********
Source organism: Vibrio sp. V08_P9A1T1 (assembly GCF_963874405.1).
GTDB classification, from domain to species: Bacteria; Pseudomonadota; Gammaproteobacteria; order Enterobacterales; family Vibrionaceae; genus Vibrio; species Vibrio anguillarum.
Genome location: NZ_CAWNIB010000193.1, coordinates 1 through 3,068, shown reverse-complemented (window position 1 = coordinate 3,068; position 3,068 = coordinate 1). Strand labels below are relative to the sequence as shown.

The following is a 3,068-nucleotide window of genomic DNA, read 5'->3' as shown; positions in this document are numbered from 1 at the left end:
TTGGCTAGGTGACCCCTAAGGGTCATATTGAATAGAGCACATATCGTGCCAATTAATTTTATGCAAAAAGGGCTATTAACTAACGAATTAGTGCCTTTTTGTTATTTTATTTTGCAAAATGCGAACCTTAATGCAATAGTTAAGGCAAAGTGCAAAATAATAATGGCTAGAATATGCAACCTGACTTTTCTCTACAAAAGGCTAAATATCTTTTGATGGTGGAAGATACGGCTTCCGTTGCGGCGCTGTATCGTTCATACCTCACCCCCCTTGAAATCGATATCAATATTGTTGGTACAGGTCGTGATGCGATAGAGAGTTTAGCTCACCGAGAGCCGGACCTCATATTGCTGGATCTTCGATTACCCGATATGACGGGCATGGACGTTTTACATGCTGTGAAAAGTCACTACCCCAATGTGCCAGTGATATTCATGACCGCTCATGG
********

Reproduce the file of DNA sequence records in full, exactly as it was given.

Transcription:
Source organism: Vibrio sp. V08_P9A1T1 (assembly GCF_963874405.1).
GTDB classification, from domain to species: Bacteria; Pseudomonadota; Gammaproteobacteria; order Enterobacterales; family Vibrionaceae; genus Vibrio; species Vibrio anguillarum.
Genome location: NZ_CAWNIB010000193.1, coordinates 1 through 3,068, shown reverse-complemented (window position 1 = coordinate 3,068; position 3,068 = coordinate 1). Strand labels below are relative to the sequence as shown.

The following is a 3,068-nucleotide window of genomic DNA, read 5'->3' as shown; positions in this document are numbered from 1 at the left end:
TTGGCTAGGTGACCCCTAAGGGTCATATTGAATAGAGCACATATCGTGCCAATTAATTTTATGCAAAAAGGGCTATTAACTAACGAATTAGTGCCTTTTTGTTATTTTATTTTGCAAAATGCGAACCTTAATGCAATAGTTAAGGCAAAGTGCAAAATAATAATGGCTAGAATATGCAACCTGACTTTTCTCTACAAAAGGCTAAATATCTTTTGATGGTGGAAGATACGGCTTCCGTTGCGGCGCTGTATCGTTCATACCTCACCCCCCTTGAAATCGATATCAATATTGTTGGTACAGGTCGTGATGCGATAGAGAGTTTAGCTCACCGAGAGCCGGACCTCATATTGCTGGATCTTCGATTACCCGATATGACGGGCATGGACGTTTTACATGCTGTGAAAAGTCACTACCCCAATGTGCCAGTGATATTCATGACCGCTCATGG